17:33 30 January 2013
The police force could be affected by reforms it has emerged on Wednesday. An announcement made means that jobs could become fast-tracked, as the police recruitment system faces a potential shake-up from the Government.
A main aspect which was revealed was fast-tracking police jobs. At present individuals who enter the force start at constable level and work for two years, whereas people joining the police could be fast-tracked in order to become inspectors in three years.
Also, new starters could end up going into the police as superintendents according to the shake-up.
The report also mentions having senior officers from abroad to manage police; a notion that has not been done before in England and Wales.
The idea is to improve the police force; with Police Minister Damian Green stating that it would be beneficial to the police if there was a larger base to choose from.
When speaking to BBC Radio 4's Today programme Mr. Green said: “Policing is largely successful in this country, crime is down 10per cent in the past two years.”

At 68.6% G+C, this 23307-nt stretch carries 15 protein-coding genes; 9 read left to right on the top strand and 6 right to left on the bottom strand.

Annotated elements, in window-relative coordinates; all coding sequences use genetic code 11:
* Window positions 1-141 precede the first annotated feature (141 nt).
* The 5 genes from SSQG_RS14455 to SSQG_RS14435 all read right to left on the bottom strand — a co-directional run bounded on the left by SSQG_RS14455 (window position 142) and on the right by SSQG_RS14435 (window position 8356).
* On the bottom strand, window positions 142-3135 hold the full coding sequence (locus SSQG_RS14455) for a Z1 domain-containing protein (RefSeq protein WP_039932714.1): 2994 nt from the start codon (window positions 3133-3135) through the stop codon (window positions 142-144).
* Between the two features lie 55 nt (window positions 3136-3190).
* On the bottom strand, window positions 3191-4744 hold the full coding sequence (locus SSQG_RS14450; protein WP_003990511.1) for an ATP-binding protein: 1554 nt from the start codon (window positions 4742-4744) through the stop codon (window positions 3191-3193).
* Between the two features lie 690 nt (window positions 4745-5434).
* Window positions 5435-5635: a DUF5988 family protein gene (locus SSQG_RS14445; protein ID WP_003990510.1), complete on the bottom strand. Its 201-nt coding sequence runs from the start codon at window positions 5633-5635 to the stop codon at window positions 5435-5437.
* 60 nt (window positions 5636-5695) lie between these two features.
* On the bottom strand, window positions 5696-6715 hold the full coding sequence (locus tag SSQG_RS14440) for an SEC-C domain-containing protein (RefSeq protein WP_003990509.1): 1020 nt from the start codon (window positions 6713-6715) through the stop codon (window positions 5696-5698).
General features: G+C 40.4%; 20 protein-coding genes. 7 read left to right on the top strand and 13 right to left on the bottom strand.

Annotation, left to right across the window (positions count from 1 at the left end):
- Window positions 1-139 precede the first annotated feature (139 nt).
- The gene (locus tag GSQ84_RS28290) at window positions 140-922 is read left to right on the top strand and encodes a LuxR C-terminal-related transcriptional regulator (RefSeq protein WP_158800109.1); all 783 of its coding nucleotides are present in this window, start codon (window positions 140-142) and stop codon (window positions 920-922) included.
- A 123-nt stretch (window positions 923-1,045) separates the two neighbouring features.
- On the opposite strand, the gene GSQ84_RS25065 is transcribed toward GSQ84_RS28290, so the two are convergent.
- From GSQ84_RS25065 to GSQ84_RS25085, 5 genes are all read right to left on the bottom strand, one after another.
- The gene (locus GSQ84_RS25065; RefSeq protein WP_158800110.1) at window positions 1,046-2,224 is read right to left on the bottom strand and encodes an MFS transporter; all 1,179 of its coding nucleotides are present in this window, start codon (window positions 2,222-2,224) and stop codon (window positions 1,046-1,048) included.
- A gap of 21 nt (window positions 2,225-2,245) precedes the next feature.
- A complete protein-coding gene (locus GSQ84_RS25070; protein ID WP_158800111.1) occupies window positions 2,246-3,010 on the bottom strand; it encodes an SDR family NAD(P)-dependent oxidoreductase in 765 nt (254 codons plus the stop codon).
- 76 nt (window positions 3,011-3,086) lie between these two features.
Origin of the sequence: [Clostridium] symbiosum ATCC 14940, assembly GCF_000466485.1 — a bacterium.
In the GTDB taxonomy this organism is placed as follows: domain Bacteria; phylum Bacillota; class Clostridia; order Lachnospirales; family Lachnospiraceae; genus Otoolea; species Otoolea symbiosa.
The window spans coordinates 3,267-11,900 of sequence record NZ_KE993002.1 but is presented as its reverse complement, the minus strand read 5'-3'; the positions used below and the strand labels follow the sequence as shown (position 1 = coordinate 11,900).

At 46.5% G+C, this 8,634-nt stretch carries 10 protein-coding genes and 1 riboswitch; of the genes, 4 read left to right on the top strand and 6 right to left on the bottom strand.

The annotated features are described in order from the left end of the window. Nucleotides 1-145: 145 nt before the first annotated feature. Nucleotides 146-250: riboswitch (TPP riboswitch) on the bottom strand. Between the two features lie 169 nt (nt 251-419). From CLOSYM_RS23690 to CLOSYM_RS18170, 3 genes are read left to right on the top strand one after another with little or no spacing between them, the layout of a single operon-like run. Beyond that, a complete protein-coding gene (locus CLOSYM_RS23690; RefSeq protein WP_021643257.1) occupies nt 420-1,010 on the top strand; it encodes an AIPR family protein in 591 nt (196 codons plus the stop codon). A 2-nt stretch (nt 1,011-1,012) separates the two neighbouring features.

He added: “But there is no organisation in the world that cannot get better and it must be the case that if you widen the pool of talent, then you will get even better policing in this country."
There are fears from some about the effects the shake-up may have on police as well as members of the general public.
Chief Superintendent Derek Barnett, who is President of the Police Superintendents' Association of England and Wales, told the BBC that if individuals were to become superintendents after 15 months' training there could be risks involved.
The proposed shake-up comes after years of discussion haven taken place concerning direct entry. It is understood that there is a direct entry system being operated when it comes to other forces such as the Army.
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